Fionnuala O Connor: As Brexit looms it suits the south to talk of reunification
Well, now. Whooping and cheering happened behind doors here and there but cavalcades did not fill the streets.
Nationalists, it has been generally agreed, should shun triumphalism and be sensitive to unionists, struggling to adjust to losing their Stormont majority after almost a century. And yet up the road from Dublin, instead of the usual delicacy about unionist feelings, comes talk of planning for reunification. That’s Micheal Martin’s promised White Paper, swift on the heels of the Taoiseach across the wide Atlantic all but promising a vote for the presidency – to that trendy phenomenon the ‘diaspora’, and the Irish in the north.
Opinion in the Republic, in particular in the political class, usually hears talk of reunification as dangerous, threatening stuff. That was before Martin McGuinness resigned and Arlene-Awareness broke out. Or rather it was before the threat of Brexit to Ireland north and south sank in. Now Brexit is cited as reason enough to be considering unification. In a measured way, as a political exercise, as statesmanlike Enda has tried to stitch it into EU thinking, so that Northern Ireland rejoins the EU as of right if Ireland is united.
Northern nationalists have pleaded for decades with the southern state for official, practical recognition of their Irishness, for visible solidarity, Dáil speaking rights. But the solid diplomacy that produced the Anglo-Irish and Good Friday agreements was an exception to the rule.
The south has shunned talk about ending partition - except for wailing, in pre-Troubles election campaigns, about the fourth green field. The Fianna Fáil leader was on to that, in an Irish Times interview taking him through his unpublished paper. Dates and timetabling are out, because that would sound like ‘acceleration towards unity’ and send unionists ‘back into their trenches’. This would be a blueprint ‘moving well beyond the fourth green field.’ The FF plan contains 12 concrete ideas to improve relations including aligning school curricula starting with English and history; Heaney and Frank McGuinness for example.
Catch-up time for Michéal. There was Enda Kenny parading on Sunday in Philadelphia with people wearing tricolour sashes, before announcing the long-mooted referendum on a vote for the Irish abroad. ‘Abroad’ to include the north. Available, if passed, no sooner than 2025. But for Kenny, coming home to make a promised statement on his future, this is a last hurrah, and one jump ahead of the Sinn Féin president performing at St Patrick’s Day events across the USA. Can Gerry Adams get in and out of America without someone suggesting he must surely run for president in 2025? Which would surely push unionists by the thousands to claim their Irish passports and vote him down.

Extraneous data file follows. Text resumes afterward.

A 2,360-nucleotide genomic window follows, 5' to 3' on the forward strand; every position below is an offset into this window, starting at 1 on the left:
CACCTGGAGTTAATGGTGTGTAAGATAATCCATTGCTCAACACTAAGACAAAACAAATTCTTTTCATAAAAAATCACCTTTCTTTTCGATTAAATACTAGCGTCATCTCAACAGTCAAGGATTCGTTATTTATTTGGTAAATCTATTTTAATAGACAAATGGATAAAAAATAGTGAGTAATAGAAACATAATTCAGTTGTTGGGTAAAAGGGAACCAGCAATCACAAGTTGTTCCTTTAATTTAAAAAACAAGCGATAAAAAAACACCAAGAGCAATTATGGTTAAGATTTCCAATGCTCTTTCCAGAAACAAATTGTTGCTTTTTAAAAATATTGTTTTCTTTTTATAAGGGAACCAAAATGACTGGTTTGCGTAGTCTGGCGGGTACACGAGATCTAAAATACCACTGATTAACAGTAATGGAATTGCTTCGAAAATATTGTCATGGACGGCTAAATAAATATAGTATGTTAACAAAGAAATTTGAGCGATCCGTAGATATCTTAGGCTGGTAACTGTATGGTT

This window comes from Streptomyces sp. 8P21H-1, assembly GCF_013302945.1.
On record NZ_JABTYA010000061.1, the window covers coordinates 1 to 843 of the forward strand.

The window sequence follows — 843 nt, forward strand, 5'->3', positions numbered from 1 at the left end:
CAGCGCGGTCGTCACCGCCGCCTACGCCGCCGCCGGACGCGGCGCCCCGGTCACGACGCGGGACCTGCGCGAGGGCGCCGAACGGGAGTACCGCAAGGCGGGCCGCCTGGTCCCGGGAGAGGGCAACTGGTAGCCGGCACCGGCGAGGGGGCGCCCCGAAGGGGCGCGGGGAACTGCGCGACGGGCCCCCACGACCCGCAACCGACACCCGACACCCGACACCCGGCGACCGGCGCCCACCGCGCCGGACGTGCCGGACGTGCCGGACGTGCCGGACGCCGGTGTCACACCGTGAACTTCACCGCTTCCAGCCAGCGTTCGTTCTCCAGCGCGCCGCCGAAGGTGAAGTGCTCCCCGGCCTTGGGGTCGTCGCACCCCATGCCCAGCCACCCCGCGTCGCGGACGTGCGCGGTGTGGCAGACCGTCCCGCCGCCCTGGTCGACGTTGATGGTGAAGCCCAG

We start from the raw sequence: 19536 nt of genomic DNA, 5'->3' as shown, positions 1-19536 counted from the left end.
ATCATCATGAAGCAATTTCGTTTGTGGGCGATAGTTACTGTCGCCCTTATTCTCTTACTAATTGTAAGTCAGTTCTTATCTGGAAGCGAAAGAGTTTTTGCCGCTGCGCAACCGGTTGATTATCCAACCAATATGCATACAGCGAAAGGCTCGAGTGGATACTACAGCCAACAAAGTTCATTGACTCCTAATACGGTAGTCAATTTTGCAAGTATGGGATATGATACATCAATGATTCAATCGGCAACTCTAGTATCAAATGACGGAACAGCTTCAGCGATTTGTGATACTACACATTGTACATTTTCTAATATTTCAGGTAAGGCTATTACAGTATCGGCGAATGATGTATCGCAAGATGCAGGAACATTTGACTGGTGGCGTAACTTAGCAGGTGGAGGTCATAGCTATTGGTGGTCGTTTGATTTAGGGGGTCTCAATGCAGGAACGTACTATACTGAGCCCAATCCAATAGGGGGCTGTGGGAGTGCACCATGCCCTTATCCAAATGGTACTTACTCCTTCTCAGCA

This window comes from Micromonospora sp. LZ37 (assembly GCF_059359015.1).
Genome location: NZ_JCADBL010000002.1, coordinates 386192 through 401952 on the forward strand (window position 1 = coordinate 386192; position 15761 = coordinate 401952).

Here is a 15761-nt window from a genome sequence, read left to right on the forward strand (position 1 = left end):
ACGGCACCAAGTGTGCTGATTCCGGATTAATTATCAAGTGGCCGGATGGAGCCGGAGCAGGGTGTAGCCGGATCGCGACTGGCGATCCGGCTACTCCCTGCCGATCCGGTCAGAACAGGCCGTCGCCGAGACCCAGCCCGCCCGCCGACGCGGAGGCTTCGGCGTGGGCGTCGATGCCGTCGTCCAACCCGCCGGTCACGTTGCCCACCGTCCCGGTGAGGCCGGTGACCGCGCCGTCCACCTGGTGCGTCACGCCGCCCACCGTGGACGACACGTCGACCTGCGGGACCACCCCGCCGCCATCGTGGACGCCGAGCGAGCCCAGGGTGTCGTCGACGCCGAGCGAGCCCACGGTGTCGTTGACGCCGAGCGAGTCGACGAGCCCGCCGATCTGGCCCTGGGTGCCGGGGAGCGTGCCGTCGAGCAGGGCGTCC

It suits the Adams team now to maintain that Brexit was a hot topic on the doorsteps. In Derry and along the border maybe, but Sinn Féin spent little energy on the EU referendum. It clearly struck no instinctive chords; old anti-EU sentiment dies hard. Though that was easily swallowed in favour of bashing People Before Profit as Brexiteers.
Foster simply disregarded the Northern Ireland majority for Remain, and Sinn Féin sat tight. There’s what happened, and there is what is supposed to have happened.. The litany of DUP bad behaviour, the list of things that have to be fixed didn’t come out of the blue, but Sinn Féin have not been bursting to get out of Stormont for years past.
Scandal followed scandal, with every sign that the DUP believed themselves untouchable, well before RHI arrived. Gregory Campbell’s unfunny parodies of Irish brought no slap-down from his party; instead he became conference clown in succession to Sammy Wilson.
In the last twelve days unionists have got no farther than talk about unionist pacts in future elections as a last desperate throw, and complaints that talk of border polls is destabilising. Having Adams back on the northern stage adds to the unsettling effect. And now it’s ‘aligning’ what schools teach?
Arlene Foster meanwhile has been claiming Sinn Féin ‘demonised’ her. It was republicans at the start of the peace process who complained about being demonised, a word that loyalist paramilitaries trying out politics speedily took up. Unionists long ago adopted the victim stance they used to mock at in nationalists.
The DUP leader told the Impartial Reporter, in the course of her qualified apology for her crocodile jibe last week, that people ‘lecture about respect, integrity and equality.’ There needed to be ‘mutual respect for those of us from a British/Orange culture.’
That will take some aligning.